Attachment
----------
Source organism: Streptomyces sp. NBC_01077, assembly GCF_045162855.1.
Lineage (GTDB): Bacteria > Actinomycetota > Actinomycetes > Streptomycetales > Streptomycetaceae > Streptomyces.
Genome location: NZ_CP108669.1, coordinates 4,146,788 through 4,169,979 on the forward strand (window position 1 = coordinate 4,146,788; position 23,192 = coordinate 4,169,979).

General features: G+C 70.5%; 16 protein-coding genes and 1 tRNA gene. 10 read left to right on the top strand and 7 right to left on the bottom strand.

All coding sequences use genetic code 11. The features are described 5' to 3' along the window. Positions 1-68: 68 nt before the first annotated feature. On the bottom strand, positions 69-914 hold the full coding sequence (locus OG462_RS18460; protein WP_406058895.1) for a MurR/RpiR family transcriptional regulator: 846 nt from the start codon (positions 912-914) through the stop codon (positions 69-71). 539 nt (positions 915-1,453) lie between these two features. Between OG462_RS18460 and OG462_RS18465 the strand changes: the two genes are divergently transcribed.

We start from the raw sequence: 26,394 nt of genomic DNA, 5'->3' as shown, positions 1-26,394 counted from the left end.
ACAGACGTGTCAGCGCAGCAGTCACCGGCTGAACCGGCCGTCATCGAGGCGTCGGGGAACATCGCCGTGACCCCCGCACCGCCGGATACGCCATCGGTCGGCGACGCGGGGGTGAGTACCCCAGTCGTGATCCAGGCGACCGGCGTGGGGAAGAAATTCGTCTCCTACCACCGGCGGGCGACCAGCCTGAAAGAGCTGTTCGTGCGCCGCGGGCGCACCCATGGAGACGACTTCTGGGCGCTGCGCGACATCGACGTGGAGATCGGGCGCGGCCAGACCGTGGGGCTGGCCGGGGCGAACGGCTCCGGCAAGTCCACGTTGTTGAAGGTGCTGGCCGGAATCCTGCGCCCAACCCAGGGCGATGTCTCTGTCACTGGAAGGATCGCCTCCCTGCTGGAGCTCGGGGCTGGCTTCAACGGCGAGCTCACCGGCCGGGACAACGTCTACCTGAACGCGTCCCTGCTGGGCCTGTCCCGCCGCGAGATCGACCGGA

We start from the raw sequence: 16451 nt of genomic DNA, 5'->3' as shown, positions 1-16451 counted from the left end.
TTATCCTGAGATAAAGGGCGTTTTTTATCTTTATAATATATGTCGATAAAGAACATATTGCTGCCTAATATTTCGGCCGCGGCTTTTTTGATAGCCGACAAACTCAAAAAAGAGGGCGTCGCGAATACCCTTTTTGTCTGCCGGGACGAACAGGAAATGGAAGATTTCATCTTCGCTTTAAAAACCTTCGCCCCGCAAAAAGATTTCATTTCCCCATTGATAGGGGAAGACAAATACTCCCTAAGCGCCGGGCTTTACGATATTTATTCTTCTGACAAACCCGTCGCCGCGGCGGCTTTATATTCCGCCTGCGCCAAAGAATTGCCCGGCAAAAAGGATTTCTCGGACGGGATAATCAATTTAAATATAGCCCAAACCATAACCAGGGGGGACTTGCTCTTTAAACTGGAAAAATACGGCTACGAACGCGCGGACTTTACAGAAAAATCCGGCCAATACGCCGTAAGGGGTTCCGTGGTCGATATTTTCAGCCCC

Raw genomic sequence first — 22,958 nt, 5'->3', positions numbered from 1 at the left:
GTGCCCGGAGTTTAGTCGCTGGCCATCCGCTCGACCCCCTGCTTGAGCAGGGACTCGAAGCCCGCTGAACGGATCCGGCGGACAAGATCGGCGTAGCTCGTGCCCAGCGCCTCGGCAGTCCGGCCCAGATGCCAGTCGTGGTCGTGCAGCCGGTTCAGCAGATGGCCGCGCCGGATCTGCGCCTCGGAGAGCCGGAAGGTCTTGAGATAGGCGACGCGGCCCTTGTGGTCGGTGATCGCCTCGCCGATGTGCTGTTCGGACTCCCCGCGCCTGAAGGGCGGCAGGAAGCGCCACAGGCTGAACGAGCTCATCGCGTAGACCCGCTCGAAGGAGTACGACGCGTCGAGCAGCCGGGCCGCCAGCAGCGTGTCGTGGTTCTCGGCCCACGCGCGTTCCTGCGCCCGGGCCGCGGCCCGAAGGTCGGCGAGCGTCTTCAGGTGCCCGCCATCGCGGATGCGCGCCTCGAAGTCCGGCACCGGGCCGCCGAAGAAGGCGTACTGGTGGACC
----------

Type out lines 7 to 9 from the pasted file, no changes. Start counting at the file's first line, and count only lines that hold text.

ACAGACGTGTCAGCGCAGCAGTCACCGGCTGAACCGGCCGTCATCGAGGCGTCGGGGAACATCGCCGTGACCCCCGCACCGCCGGATACGCCATCGGTCGGCGACGCGGGGGTGAGTACCCCAGTCGTGATCCAGGCGACCGGCGTGGGGAAGAAATTCGTCTCCTACCACCGGCGGGCGACCAGCCTGAAAGAGCTGTTCGTGCGCCGCGGGCGCACCCATGGAGACGACTTCTGGGCGCTGCGCGACATCGACGTGGAGATCGGGCGCGGCCAGACCGTGGGGCTGGCCGGGGCGAACGGCTCCGGCAAGTCCACGTTGTTGAAGGTGCTGGCCGGAATCCTGCGCCCAACCCAGGGCGATGTCTCTGTCACTGGAAGGATCGCCTCCCTGCTGGAGCTCGGGGCTGGCTTCAACGGCGAGCTCACCGGCCGGGACAACGTCTACCTGAACGCGTCCCTGCTGGGCCTGTCCCGCCGCGAGATCGACCGGA

We start from the raw sequence: 16451 nt of genomic DNA, 5'->3' as shown, positions 1-16451 counted from the left end.
TTATCCTGAGATAAAGGGCGTTTTTTATCTTTATAATATATGTCGATAAAGAACATATTGCTGCCTAATATTTCGGCCGCGGCTTTTTTGATAGCCGACAAACTCAAAAAAGAGGGCGTCGCGAATACCCTTTTTGTCTGCCGGGACGAACAGGAAATGGAAGATTTCATCTTCGCTTTAAAAACCTTCGCCCCGCAAAAAGATTTCATTTCCCCATTGATAGGGGAAGACAAATACTCCCTAAGCGCCGGGCTTTACGATATTTATTCTTCTGACAAACCCGTCGCCGCGGCGGCTTTATATTCCGCCTGCGCCAAAGAATTGCCCGGCAAAAAGGATTTCTCGGACGGGATAATCAATTTAAATATAGCCCAAACCATAACCAGGGGGGACTTGCTCTTTAAACTGGAAAAATACGGCTACGAACGCGCGGACTTTACAGAAAAATCCGGCCAATACGCCGTAAGGGGTTCCGTGGTCGATATTTTCAGCCCC